There is a question mark on how Clare close these games? I would like to see them go for the throat and close out games with attacking play. The summer championship see teams with vast array of long range shooting options so to deploy additional players forty meters from your goal is at times questionable.
Clare management need to pick and chose their moments to become ultra defensive. This side is naturally setup to attack teams and perhaps they should let the team attack as their best form of defense. Kilkenny in their prime were sensational in attacking teams to submission. Clare should follow suit.
Clare’s home form will be tested with home fixtures to Tipperary and Cork plus throw in a small derby clash with near neighbors for Limerick. This is not the time for Clare to become ultra cautious in their approach. Trust the player’s skill set and good things will come!
Limerick: Champions must regroup fast!
Limerick may have received a timely reality check in their loss to Cork. They have two weeks to regroup as management and squad to reflect and address the work rate and middle third issues which were exposed against Cork.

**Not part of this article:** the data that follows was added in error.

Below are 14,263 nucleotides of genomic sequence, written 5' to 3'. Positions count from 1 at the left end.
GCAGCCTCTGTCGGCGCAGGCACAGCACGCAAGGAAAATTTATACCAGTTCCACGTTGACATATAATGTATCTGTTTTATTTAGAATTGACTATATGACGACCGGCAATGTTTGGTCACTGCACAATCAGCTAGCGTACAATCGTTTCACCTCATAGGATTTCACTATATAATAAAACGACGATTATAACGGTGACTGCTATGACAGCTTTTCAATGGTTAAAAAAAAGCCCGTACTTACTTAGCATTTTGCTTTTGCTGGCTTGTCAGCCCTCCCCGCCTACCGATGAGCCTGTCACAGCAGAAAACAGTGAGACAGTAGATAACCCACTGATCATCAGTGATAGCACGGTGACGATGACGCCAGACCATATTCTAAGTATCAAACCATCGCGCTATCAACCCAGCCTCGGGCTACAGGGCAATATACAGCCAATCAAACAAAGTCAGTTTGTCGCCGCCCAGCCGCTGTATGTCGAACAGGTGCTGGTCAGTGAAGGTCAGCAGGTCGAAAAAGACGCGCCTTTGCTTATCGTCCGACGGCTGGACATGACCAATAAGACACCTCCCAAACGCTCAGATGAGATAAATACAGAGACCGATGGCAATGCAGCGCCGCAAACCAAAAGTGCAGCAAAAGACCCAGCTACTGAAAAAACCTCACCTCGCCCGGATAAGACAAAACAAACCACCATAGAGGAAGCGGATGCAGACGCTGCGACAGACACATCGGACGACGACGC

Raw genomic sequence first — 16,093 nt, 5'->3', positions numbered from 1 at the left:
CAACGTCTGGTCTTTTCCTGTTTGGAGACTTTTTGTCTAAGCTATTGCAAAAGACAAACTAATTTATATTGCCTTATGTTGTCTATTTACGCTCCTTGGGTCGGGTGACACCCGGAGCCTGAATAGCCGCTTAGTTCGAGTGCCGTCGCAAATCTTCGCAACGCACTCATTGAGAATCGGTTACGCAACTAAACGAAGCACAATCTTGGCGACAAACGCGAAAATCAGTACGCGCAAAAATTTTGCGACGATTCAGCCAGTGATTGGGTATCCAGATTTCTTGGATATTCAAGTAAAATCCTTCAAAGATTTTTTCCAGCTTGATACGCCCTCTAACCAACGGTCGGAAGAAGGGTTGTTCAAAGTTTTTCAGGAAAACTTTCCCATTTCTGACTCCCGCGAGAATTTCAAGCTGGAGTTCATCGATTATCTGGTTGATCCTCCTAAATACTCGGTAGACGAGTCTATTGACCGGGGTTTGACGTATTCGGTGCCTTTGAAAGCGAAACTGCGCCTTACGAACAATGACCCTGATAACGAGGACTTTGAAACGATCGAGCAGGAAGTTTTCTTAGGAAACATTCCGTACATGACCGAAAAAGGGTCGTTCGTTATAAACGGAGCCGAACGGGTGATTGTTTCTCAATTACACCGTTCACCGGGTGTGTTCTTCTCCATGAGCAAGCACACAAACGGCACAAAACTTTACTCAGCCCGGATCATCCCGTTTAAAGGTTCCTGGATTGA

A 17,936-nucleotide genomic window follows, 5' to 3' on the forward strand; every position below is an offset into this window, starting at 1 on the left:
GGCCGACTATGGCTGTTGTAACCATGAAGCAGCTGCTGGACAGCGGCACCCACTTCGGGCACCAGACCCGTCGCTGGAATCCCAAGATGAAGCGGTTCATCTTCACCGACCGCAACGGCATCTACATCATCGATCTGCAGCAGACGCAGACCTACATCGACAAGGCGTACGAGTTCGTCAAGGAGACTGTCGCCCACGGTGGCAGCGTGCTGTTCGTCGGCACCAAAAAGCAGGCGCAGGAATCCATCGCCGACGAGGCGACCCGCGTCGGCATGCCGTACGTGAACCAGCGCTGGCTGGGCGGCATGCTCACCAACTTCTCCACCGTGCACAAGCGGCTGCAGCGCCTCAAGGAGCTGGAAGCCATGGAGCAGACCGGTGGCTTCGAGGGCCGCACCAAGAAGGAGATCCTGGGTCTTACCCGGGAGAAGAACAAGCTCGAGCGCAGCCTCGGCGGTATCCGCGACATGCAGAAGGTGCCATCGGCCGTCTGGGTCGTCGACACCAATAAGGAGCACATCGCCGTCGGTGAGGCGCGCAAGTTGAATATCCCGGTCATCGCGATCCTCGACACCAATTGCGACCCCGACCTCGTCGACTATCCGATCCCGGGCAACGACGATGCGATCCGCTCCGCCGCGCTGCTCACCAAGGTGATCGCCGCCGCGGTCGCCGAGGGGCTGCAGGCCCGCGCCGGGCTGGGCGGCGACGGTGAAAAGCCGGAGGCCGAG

This side does not become a poor one overnight. The fact that Cork had a serious seventy minutes of championship hurling under their belt prior to last weekend was a key factor. Limerick struggled to get to the rhythm and tempo of the contest; were put under incredible pressure by a Cork middle third who worked tirelessly throughout.
The fixture at Walsh Park was always a crucial fixture but it is do or die for both Waterford and Limerick sides in round three. A loss for either and their championship season is done and dusted. Limerick with two games to go would then need to turn the tables on Clare and Tipperary which is a tall order so this fixture is a massive must win.
Time for Limerick to do their talking on the hurling pitch. Cork successfully got under Limerick’s forward threat skin with Gillane continually looking to engage with Eoin Cadogan in the sledging stakes when he should have been focused on making those trademark diagonal runs to create attacking opportunities.
The Limerick half back line cannot play as badly as an unit as they did last weekend. Their positioning, their lack of dominance under the dropping ball and the lack of running game from them to setup an attacking platform all hurt the side. Two weeks of preparation to address this.